Fantasy Baseball: Cy Young Disappointment and a Top 10 Overlooked Closer
A young star pitcher and last year's Cy Young winner are struggling. Meanwhile, two closers are impressing, including one with a history of disappointment. Plus, as always, we have your pitching streamers for next week in SOBB Your Way to Success.
As always, we use SOBB (breakdown here) as the initial base when projecting a pitcher's future performance.
Range of starting pitcher SOBBs (K-BB%) and the values they hold.
Range of relief pitcher SOBBs (K-BB%) and the values they hold.
Cheers or Tears
Michael Fulmer, DET – It was hard to find anyone who didn't think Fulmer would regress a bit from his brilliant debut last year. Through his May 22 start, it appeared everyone was wrong and Fulmer was on his way to being a Cy Young contender. Unfortunately, Fulmer's last four starts have been minor league worthy with a 5.54 ERA, 1.42 WHIP and just 13 strikeouts in 26.0 innings. Fulmer wasn't going to strike out a batter per inning, as he projects to a mid-seven K/9, but his mark was just 4.5 in those starts. Looking at the competition, the teams he faced either rank poorly or have a high strikeout rate. Both the White Sox (faced twice) and Angels rank low in runs (20th and 22nd). While the Rays score more (Top 10), they have the highest K% in the league at 25.8 percent. There are two factors behind Fulmer's struggles of late, as the majority of his metrics are in line with his norm. Fulmer's slider and changeup lost some of their effectiveness. Additionally, Fulmer is hanging pitches in the strike zone more often, which is leading to more hits and quality contact. It's quite possible that Fulmer is going through a rough patch and/or a "dead arm phase." That would make sense given his drop in SOBB (14.7 to 6.4), but it's worth monitoring his next start, especially pitch location. Fulmer still has less than two full MLB seasons, which could mean the league is adjusting or that he's struggling a bit with the rigors of his second year in the majors.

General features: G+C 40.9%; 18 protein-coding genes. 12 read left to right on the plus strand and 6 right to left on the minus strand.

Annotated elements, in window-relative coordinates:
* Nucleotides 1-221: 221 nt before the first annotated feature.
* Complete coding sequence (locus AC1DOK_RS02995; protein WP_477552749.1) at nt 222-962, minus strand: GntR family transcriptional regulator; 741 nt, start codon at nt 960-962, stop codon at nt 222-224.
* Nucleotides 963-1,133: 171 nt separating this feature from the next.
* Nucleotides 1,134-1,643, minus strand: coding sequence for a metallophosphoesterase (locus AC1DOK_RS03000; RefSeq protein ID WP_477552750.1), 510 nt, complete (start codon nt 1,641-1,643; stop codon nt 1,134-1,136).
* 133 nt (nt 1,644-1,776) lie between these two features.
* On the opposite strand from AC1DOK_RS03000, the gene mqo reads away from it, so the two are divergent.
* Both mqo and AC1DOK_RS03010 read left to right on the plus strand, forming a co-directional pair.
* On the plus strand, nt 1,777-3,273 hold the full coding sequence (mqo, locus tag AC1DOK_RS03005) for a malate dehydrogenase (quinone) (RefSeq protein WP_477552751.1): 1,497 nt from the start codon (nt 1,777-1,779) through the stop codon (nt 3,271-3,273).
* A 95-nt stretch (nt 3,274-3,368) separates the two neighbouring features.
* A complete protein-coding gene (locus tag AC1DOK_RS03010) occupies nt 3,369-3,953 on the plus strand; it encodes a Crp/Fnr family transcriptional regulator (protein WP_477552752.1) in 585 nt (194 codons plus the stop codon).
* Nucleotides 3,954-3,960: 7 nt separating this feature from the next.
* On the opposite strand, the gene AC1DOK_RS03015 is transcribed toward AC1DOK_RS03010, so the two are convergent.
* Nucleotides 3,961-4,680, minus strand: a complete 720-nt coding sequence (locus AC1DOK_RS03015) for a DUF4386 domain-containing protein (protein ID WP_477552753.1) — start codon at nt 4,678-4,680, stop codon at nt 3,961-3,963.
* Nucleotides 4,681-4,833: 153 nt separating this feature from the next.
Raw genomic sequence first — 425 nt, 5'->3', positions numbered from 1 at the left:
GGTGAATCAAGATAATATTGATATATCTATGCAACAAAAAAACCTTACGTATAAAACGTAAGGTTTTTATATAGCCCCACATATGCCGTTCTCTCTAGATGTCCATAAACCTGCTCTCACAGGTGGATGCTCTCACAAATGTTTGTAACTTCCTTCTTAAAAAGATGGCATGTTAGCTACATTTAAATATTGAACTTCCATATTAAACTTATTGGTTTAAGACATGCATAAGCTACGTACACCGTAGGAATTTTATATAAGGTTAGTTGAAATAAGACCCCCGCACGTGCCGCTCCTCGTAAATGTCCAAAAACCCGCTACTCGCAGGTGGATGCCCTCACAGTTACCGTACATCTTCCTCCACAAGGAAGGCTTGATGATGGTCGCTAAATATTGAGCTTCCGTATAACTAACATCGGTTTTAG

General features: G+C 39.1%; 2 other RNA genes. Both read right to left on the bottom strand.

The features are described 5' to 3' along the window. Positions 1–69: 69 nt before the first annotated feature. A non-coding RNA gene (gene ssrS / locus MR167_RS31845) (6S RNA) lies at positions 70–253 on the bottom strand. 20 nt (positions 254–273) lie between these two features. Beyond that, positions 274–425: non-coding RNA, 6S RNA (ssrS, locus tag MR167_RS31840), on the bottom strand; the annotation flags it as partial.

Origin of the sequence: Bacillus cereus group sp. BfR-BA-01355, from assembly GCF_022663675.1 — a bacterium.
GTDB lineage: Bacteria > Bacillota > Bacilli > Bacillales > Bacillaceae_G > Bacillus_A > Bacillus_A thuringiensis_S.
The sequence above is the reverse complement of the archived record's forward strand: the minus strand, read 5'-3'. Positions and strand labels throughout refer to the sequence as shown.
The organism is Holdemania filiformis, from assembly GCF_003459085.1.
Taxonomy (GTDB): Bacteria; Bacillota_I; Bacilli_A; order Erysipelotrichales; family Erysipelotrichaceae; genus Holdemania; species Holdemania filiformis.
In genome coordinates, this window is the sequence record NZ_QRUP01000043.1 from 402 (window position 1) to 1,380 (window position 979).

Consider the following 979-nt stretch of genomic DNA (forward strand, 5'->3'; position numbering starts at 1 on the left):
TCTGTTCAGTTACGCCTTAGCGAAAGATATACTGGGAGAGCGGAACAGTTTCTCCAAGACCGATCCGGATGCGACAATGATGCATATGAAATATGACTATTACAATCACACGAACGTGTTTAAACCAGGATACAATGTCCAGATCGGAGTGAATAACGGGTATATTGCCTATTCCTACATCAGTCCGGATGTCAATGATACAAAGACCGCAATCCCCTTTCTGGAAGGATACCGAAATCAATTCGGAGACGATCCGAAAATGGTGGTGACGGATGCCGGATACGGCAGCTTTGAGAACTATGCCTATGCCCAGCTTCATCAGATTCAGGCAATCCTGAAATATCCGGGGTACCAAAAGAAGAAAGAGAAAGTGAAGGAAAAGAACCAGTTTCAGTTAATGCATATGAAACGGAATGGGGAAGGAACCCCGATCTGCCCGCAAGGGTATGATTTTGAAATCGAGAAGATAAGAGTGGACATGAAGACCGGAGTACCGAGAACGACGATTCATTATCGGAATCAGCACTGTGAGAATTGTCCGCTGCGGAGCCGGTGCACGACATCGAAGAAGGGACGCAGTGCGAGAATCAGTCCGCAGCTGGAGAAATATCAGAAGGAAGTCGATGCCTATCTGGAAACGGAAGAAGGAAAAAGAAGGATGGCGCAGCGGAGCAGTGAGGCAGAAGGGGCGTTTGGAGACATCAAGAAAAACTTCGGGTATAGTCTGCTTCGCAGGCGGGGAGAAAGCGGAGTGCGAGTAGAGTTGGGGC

Rick Porcello, BOS – Similar to Fulmer, no one was buying Porcello's 2016 performance given his career year in ERA and 22 wins in 33 starts. Even with that ERA, the win total was boosted by his team, and Porcello had just 189 strike outs despite pitching 223.0 innings. Porcello has regressed back to his 2015 self. That year Porcello pitched to a 4.92 ERA with 7.8 K/9, a .332 BABIP and 1.3 HR/9. Last year, those numbers were 3.15, .269 and 0.9. To date, Porcello has 5.05, 8.3 and 1.6 marks. His SOBB didn't see a huge boost last year, but it was up 2.5 percentage points from 2015 at 17.6, and it's down to 16.1 this year. Digging deeper, Porcello has career highs in SwStr% (10.2) and F-Strike% (68.4), which makes his numbers a bit surprising. So where is the big change besides a slight dip in SOBB? Well, Porcello's changeup went from being very effective last year back to being his worst pitch, as it was in 2015. Want to see a clear picture of Porcello's problem? Look at the graphs. Location. Location. Location. This also helps explain his extreme jump in Hard%. Porcello clearly had a career year last season and isn't going to be near that value this year.